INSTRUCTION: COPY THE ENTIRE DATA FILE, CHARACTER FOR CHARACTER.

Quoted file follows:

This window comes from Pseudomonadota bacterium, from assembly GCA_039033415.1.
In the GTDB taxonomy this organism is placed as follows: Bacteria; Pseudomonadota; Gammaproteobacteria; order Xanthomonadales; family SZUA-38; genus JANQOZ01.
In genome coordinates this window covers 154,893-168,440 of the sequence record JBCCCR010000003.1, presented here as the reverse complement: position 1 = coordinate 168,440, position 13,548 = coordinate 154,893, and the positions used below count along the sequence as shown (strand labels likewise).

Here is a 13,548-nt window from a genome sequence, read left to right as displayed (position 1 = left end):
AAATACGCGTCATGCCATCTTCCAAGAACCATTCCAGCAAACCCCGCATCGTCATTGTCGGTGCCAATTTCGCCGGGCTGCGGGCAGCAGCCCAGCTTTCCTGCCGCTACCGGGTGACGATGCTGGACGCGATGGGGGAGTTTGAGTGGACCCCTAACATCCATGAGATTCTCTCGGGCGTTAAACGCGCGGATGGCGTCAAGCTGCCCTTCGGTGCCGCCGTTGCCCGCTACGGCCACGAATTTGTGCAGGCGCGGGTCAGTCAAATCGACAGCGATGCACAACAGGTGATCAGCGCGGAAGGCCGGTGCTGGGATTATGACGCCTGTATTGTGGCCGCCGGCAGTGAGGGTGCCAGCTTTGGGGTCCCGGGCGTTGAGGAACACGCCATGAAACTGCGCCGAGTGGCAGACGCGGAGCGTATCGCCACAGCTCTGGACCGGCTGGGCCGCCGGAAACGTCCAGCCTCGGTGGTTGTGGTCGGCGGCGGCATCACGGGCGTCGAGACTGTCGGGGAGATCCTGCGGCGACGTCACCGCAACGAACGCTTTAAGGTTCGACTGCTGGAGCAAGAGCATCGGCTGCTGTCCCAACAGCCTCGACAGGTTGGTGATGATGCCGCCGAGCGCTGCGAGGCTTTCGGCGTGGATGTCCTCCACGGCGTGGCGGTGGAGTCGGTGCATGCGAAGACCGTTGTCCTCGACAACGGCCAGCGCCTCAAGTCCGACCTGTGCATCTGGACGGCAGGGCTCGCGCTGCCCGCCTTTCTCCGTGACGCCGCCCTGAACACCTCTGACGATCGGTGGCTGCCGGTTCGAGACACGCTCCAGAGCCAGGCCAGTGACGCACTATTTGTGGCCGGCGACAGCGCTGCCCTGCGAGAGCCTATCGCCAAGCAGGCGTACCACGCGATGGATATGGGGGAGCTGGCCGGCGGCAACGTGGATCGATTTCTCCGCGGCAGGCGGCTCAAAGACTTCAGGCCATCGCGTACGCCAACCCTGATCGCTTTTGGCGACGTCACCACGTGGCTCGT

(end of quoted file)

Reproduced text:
This window comes from Pseudomonadota bacterium, from assembly GCA_039033415.1.
In the GTDB taxonomy this organism is placed as follows: Bacteria; Pseudomonadota; Gammaproteobacteria; order Xanthomonadales; family SZUA-38; genus JANQOZ01.
In genome coordinates this window covers 154,893-168,440 of the sequence record JBCCCR010000003.1, presented here as the reverse complement: position 1 = coordinate 168,440, position 13,548 = coordinate 154,893, and the positions used below count along the sequence as shown (strand labels likewise).

Here is a 13,548-nt window from a genome sequence, read left to right as displayed (position 1 = left end):
AAATACGCGTCATGCCATCTTCCAAGAACCATTCCAGCAAACCCCGCATCGTCATTGTCGGTGCCAATTTCGCCGGGCTGCGGGCAGCAGCCCAGCTTTCCTGCCGCTACCGGGTGACGATGCTGGACGCGATGGGGGAGTTTGAGTGGACCCCTAACATCCATGAGATTCTCTCGGGCGTTAAACGCGCGGATGGCGTCAAGCTGCCCTTCGGTGCCGCCGTTGCCCGCTACGGCCACGAATTTGTGCAGGCGCGGGTCAGTCAAATCGACAGCGATGCACAACAGGTGATCAGCGCGGAAGGCCGGTGCTGGGATTATGACGCCTGTATTGTGGCCGCCGGCAGTGAGGGTGCCAGCTTTGGGGTCCCGGGCGTTGAGGAACACGCCATGAAACTGCGCCGAGTGGCAGACGCGGAGCGTATCGCCACAGCTCTGGACCGGCTGGGCCGCCGGAAACGTCCAGCCTCGGTGGTTGTGGTCGGCGGCGGCATCACGGGCGTCGAGACTGTCGGGGAGATCCTGCGGCGACGTCACCGCAACGAACGCTTTAAGGTTCGACTGCTGGAGCAAGAGCATCGGCTGCTGTCCCAACAGCCTCGACAGGTTGGTGATGATGCCGCCGAGCGCTGCGAGGCTTTCGGCGTGGATGTCCTCCACGGCGTGGCGGTGGAGTCGGTGCATGCGAAGACCGTTGTCCTCGACAACGGCCAGCGCCTCAAGTCCGACCTGTGCATCTGGACGGCAGGGCTCGCGCTGCCCGCCTTTCTCCGTGACGCCGCCCTGAACACCTCTGACGATCGGTGGCTGCCGGTTCGAGACACGCTCCAGAGCCAGGCCAGTGACGCACTATTTGTGGCCGGCGACAGCGCTGCCCTGCGAGAGCCTATCGCCAAGCAGGCGTACCACGCGATGGATATGGGGGAGCTGGCCGGCGGCAACGTGGATCGATTTCTCCGCGGCAGGCGGCTCAAAGACTTCAGGCCATCGCGTACGCCAACCCTGATCGCTTTTGGCGACGTCACCACGTGGCTCGT